Artists are, logically enough, the centre of the art world. And that needn’t be simply for making art.
They might be collectors, often through swaps with other artists: earlier this year Gagosian Gallery memorably presented Antony Caro’s sculptures alongside the American abstract expressionist works which he had obtained through such exchanges.
Artists can act as gallerists, typically through artist-run spaces – come to that plenty of commercial gallerists are former artists – such as Dave Hoyland of Seventeen and Andy Wicks of the just-moved-to-Fitzrovia Castor Gallery.
Artists frequently curate shows. Often that reveals their own practise’s inspirations to illuminating effect, even if some such shows feel a little superficial in their selection criteria, i.e. if artists simply choose their friends without any obvious coherence beyond that. Two of this year’s biggest exhibitions – the Berlin Biennale and documenta 15 – are curated by artists: the former by Kader Attia, who reinforces and expands on his own work’s key concerns to stimulating, if sometimes overbearing, effect; the latter in a contrastingly free-floating way by the Indonesian collective Ruangrupa, who invited other collectives to invite others without imposing any themes, ending up with 1500 artists.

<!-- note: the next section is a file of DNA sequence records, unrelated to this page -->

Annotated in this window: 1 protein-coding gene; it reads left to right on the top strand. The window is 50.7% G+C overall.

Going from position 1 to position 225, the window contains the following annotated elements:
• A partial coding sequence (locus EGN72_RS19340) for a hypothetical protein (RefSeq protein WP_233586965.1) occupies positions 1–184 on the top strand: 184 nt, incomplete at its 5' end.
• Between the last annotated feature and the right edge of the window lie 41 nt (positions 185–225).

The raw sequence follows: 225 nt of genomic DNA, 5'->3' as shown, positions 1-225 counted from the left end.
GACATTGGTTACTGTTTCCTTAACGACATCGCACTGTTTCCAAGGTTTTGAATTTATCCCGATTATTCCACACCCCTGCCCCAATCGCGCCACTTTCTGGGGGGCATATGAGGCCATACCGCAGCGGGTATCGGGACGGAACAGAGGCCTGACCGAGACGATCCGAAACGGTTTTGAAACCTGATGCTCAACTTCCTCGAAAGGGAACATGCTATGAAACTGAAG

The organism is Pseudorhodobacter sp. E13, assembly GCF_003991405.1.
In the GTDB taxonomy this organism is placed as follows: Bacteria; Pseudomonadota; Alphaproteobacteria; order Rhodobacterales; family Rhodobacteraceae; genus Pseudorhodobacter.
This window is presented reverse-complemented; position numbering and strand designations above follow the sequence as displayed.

And artists may be writers – through the development of their own work and interests (Paul Klee is my favourite) or else more widely (Donald Judd was a leading reviewer). Turps Banana Magazine consists entirely of painters writing about painting, while it’s newer offshoot Mass presents sculptors writing about sculpture. Elsewhere at FAD this week I present painter Emma Cousin’s essay on Milly Peck’s show at Vitrine Gallery. Their studios are on the same corridor in Peckham, so granting Cousin a closely informed, though also notably wide-ranging, perspective. Overall, then – hardly surprisingly – the art world is the better for artists!
Art writer and curator Paul Carey-Kent sees a lot of shows: we asked him to jot down whatever came into his head